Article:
“It’s beginning to look a lot like Christmas
Ev’rywhere you go,
Take a look in the five-and-ten, it’s glistening once again
With candy canes and silver lanes that glow.”

Okay, considering Thanksgiving just ended and Halloween is still two-and-a-half weeks away, it’s still a far cry from the holiday season. But, with the early arrival of snow last week, it certainly felt more like Christmas dinner when it came time for turkey carving this past weekend.

Much like Environment Canada and other weather outlets predicted, Saskatchewan – including the Northwest – was blanketed by a layer of the white stuff Thursday, while snow returned Saturday evening and continued falling for close to 24 hours. In some parts of the province, more than 40 centimetres was reported and, although snow at this time of year is not unprecedented, it’s certainly not entirely welcomed either – at least by most people.

Winter sports enthusiasts and those who simply bask in winter’s cool, crisp air are likely fine with it, but the same can’t be said for farmers who have been valiantly attempting to wrap up the harvest or student athletes from across the district who competed in a recent cross-country meet in Glaslyn. However, the most havoc wintry weather can cause – particularly when it’s unexpected – begins and ends on the road.

While no major incidents were reported in the wake of the recent snowfall, there were more than one close calls experienced by motorists who were either ill-prepared for the sudden change in the forecast or who simply forget the precautions one must take when travelling during winter conditions.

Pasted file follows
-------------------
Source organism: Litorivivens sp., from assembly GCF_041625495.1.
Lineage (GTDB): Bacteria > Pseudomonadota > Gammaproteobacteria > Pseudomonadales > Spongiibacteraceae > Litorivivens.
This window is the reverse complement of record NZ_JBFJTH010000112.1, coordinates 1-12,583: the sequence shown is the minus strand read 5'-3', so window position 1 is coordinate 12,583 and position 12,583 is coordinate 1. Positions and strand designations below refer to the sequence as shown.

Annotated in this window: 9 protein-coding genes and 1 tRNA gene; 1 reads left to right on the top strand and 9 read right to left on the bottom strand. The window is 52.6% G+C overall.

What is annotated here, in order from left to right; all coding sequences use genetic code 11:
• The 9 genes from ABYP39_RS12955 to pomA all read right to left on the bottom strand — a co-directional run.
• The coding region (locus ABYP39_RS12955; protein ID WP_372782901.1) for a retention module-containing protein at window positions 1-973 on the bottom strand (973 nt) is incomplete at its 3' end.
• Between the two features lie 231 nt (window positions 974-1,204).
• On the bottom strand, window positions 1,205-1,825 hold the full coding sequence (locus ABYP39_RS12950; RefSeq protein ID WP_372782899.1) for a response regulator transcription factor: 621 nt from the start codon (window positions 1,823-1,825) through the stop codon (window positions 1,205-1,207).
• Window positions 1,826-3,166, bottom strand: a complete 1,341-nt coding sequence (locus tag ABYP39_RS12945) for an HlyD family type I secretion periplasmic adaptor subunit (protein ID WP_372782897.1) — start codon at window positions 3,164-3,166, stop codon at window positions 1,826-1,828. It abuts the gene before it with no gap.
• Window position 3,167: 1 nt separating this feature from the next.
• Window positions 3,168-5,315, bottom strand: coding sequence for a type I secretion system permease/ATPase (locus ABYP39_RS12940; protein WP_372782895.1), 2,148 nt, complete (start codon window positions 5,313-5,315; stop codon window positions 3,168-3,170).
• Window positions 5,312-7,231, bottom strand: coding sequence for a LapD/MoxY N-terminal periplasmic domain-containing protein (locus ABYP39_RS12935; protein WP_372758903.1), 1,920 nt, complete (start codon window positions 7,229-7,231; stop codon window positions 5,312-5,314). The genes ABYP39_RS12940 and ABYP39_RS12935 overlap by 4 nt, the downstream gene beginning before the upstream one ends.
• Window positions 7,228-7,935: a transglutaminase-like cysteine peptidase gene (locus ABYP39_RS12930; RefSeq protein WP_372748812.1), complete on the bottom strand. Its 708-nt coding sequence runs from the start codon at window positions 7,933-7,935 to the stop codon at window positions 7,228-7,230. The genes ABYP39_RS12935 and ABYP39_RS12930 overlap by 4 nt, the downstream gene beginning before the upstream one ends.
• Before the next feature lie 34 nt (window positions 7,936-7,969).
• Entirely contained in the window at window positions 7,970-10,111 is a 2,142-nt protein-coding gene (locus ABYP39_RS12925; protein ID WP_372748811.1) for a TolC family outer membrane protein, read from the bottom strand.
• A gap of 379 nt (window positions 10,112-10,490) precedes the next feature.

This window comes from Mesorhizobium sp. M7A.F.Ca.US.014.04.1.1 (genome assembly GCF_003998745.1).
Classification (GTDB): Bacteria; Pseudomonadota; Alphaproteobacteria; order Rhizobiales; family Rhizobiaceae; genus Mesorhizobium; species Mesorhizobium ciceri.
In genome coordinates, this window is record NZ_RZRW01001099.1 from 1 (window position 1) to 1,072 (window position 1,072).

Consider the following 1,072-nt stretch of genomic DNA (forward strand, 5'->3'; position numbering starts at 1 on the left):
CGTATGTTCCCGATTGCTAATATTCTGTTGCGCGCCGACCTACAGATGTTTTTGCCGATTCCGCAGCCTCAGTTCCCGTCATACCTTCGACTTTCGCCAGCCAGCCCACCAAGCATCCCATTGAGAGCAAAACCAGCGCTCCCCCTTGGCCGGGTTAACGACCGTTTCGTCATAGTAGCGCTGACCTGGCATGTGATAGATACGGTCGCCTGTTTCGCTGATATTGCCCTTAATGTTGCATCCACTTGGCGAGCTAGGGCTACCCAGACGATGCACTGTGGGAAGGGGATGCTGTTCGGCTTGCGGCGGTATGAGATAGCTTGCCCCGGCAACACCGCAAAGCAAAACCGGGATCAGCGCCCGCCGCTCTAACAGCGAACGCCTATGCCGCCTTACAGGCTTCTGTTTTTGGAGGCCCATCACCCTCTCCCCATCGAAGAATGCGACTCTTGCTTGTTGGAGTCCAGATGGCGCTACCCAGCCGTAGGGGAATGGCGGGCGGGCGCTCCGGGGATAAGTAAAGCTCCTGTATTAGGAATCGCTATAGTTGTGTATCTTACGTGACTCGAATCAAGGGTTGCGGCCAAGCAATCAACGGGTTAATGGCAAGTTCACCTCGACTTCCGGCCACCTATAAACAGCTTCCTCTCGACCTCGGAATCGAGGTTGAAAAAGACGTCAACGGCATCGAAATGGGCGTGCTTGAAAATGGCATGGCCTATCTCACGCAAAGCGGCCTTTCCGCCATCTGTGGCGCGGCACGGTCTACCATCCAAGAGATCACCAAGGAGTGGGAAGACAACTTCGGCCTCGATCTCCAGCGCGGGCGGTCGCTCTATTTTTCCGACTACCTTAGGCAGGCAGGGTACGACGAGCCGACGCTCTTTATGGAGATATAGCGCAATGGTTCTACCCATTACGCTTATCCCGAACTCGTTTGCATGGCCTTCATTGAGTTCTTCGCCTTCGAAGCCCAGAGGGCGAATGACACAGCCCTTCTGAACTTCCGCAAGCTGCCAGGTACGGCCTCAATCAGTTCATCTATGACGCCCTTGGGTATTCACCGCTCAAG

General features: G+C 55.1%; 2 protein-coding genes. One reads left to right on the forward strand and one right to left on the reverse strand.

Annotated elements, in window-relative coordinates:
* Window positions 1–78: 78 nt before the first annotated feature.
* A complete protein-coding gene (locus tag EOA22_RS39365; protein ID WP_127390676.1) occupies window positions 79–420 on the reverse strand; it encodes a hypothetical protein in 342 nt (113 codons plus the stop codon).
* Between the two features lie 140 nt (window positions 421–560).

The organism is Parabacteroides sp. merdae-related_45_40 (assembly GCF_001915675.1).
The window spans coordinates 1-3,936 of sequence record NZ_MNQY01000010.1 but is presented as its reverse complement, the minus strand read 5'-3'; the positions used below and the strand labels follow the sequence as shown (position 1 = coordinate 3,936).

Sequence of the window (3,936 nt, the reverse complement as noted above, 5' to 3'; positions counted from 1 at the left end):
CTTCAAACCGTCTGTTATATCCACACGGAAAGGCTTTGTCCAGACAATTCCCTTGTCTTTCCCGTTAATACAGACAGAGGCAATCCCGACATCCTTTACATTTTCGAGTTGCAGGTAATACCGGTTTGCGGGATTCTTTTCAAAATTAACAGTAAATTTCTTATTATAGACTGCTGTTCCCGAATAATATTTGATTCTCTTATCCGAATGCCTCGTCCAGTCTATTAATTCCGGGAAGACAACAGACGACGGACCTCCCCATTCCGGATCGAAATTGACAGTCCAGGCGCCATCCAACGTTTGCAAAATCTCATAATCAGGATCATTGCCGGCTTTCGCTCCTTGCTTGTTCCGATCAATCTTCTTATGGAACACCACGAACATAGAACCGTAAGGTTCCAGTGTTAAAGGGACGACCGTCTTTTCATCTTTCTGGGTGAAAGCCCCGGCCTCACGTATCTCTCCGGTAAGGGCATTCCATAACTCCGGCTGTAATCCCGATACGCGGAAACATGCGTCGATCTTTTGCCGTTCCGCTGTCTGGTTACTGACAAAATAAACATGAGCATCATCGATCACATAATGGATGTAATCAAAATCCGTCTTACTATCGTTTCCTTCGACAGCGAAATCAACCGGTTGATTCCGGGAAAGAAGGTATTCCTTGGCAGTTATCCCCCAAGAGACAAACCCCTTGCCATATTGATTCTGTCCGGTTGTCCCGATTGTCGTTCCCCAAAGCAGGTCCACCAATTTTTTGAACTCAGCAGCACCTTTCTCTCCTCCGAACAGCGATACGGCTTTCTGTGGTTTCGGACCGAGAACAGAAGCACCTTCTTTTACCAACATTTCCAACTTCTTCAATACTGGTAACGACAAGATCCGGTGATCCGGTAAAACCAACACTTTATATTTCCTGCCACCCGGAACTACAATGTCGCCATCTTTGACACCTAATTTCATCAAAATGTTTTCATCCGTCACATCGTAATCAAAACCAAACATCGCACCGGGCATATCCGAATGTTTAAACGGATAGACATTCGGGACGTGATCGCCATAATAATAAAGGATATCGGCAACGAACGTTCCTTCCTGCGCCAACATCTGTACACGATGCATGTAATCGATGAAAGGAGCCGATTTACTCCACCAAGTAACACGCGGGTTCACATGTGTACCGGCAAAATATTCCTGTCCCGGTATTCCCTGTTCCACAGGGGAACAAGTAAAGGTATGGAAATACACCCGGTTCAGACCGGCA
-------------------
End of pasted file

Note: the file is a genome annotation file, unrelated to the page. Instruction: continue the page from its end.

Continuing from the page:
According to a 2014 report (the most recent year for which data is available) issued by SGI on Saskatchewan traffic accidents a total of 3,129 people were injured in a traffic-related incident from January to March and October to December. On the contrary, April to September saw only 2,667 injuries. Of course, this doesn’t necessarily prove snow and ice-covered roads are always to blame, but there’s no denying the fact more injuries were incurred during the fall and winter months leading to the assumption the weather may have played at least a small role.

The important thing is to be aware of the conditions and to drive accordingly. Mother Nature is  infamous for her mood swings, meaning driving habits used yesterday may not necessarily be best for tomorrow. The Carpenter High School Spartans football team realized this when it rescheduled an away game in Delisle because of Thursday’s snowfall, opting to heed a travel advisory rather than risk the well-being of players and coaches. If you have to travel during a winter storm, it’s essential to slow down, take things easy and be ready. It also helps to ensure your vehicle is in good working order. Remember, it’s not just about your safety on the road, but everybody’s, so drive safe – and try to stay warm!